Scheduling breaks into your day and knowing an exact time of when you are starting and finishing your work can help focus you to be more productive.

Screen breaks are also really important. Make sure you are looking away from your screen for a minute or so every 20-30 minutes - I know this can be difficult during online lectures so just do your best, but even just looking over the top of your screen into the distance for a few seconds is better than nothing! 

When you have a break during the day, and especially in the evening, close your laptop and try to engage in something that doesn’t use a screen for a bit, like reading a book, doing a workout, or chatting with someone you live with. I have recently got a few puzzles out the back of the cupboard as something a bit different!


It may seem like it is too hard to fit into your schedule, but exercising is a great way to reduce stress and combat that eurgh-feeling. Even just a 10-minute walk at lunch can help boost endorphins!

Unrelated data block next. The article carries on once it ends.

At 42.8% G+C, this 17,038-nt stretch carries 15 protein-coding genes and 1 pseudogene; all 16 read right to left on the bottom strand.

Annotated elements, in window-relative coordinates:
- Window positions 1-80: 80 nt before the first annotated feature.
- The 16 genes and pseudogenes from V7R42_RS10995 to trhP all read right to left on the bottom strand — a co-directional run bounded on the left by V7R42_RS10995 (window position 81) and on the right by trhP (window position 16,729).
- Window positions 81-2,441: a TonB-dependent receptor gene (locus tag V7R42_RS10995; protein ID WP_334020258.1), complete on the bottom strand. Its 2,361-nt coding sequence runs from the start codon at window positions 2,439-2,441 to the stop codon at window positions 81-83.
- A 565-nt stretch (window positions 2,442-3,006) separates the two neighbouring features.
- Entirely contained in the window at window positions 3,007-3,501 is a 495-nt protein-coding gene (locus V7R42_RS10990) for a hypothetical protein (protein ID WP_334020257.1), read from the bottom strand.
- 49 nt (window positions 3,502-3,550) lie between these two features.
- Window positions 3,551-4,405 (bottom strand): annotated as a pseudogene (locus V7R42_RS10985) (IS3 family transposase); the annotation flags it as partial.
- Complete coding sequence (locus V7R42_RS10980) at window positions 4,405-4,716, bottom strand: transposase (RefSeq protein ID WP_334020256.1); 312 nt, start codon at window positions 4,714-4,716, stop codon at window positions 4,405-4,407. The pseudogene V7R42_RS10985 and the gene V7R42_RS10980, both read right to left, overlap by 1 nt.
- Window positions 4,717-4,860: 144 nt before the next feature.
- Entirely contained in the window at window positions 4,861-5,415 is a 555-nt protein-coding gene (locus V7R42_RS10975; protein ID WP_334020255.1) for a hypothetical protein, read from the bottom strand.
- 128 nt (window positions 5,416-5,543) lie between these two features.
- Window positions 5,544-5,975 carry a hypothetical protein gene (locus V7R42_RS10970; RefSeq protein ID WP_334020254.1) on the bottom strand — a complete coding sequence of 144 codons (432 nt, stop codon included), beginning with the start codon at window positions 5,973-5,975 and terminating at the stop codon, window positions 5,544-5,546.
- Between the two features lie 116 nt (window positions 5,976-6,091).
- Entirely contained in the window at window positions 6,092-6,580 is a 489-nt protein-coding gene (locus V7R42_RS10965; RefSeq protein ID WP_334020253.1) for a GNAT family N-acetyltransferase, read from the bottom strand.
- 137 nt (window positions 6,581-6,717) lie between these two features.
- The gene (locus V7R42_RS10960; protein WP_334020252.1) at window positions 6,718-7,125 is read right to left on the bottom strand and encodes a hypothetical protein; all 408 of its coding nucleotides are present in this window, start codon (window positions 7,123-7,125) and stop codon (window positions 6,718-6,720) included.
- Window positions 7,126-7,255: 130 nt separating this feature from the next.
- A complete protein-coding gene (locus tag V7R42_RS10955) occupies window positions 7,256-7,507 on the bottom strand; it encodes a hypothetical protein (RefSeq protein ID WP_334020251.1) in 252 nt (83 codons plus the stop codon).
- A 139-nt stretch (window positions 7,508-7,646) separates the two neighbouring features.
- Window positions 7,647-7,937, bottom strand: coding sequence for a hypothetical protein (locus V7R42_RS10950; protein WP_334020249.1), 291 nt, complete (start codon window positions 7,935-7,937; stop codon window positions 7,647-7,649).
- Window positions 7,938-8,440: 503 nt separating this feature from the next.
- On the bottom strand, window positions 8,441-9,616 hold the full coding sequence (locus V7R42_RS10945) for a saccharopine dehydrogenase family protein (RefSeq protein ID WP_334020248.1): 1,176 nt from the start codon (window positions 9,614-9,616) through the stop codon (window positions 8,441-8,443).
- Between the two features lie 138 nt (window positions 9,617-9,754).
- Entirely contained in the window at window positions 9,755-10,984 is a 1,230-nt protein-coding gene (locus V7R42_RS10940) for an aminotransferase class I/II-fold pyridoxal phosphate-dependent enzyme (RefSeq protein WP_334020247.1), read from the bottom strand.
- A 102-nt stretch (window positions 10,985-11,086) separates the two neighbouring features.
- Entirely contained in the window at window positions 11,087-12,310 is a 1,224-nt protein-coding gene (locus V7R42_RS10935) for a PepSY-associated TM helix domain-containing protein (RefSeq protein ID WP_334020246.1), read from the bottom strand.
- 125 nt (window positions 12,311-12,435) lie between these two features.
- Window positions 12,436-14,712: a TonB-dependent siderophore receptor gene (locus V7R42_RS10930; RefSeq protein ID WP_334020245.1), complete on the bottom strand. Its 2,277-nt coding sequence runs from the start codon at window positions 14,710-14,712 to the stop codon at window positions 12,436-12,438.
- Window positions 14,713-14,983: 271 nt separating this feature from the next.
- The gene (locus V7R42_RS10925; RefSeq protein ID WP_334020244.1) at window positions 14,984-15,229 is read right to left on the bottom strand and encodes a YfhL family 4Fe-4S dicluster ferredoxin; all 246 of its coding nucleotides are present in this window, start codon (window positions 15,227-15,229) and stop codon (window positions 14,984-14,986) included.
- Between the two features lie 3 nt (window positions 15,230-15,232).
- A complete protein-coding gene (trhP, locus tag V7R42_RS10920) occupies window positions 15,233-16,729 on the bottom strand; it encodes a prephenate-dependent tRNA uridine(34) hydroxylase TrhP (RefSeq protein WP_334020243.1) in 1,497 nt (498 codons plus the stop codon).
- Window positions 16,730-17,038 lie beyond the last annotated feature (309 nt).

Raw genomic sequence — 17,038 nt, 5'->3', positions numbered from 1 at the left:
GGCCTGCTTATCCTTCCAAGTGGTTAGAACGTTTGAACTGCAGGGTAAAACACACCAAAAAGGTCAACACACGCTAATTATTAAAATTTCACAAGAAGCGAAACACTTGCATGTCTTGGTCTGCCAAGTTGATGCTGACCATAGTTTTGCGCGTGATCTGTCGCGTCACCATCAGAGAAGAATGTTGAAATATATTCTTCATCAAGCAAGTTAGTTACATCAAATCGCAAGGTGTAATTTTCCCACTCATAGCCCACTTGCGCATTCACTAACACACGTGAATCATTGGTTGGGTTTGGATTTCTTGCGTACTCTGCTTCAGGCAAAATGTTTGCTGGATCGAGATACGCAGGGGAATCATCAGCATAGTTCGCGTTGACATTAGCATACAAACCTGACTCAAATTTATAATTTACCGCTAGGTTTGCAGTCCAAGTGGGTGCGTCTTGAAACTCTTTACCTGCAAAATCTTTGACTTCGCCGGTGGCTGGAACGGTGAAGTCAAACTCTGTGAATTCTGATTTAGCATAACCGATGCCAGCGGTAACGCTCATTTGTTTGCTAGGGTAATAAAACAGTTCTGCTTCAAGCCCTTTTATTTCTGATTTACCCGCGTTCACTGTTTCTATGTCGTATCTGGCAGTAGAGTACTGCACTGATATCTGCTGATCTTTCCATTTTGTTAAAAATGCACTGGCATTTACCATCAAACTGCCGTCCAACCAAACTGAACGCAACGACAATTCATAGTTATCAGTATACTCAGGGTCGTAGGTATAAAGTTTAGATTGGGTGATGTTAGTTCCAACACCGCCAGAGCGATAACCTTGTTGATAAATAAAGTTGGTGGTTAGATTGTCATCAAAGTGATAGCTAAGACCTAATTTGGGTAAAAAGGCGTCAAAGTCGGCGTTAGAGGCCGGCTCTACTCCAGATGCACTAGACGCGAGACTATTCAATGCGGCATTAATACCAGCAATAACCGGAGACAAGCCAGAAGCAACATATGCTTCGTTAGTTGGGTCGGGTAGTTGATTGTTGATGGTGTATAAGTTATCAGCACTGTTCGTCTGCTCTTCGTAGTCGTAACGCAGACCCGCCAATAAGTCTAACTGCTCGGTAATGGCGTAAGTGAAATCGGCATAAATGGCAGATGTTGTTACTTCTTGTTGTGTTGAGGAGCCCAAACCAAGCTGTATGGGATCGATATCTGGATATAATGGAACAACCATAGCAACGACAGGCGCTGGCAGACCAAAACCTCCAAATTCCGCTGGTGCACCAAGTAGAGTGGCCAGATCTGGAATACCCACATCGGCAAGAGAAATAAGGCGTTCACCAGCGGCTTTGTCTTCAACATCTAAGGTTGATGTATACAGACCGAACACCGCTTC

Getting active is a great way to help both your body and your mind. It can help ease low feelings by providing a way for you to feel productive outside of your day-to-day work and help stimulate the release of dopamine, norepinephrine, and serotonin, the chemicals that play an important part in regulating your mood and positively impacting how you feel.

Personally, I like to walk the dog every morning before work as a way to get myself up and awake before I sit down at my laptop. This way I feel productive before I have even begun! 

I have struggled to maintain my motivation levels during this third lockdown, but I try to also fit in either a lunchtime walk or an evening workout. If I don’t manage it, then I try not to beat myself up because I have still done something in the morning, but I know being active makes me feel happier so I try my best! 

If you download the Moves+ app, any running, walking, swimming, or cycling you do will be converted into points which you can then spend on a variety of rewards. This has really helped with my motivation levels! 

There is more information about Moves+ in my previous blog post.

Eat well

Eating well can help combat fatigue, and eating at regular intervals can help you to sustain energy levels.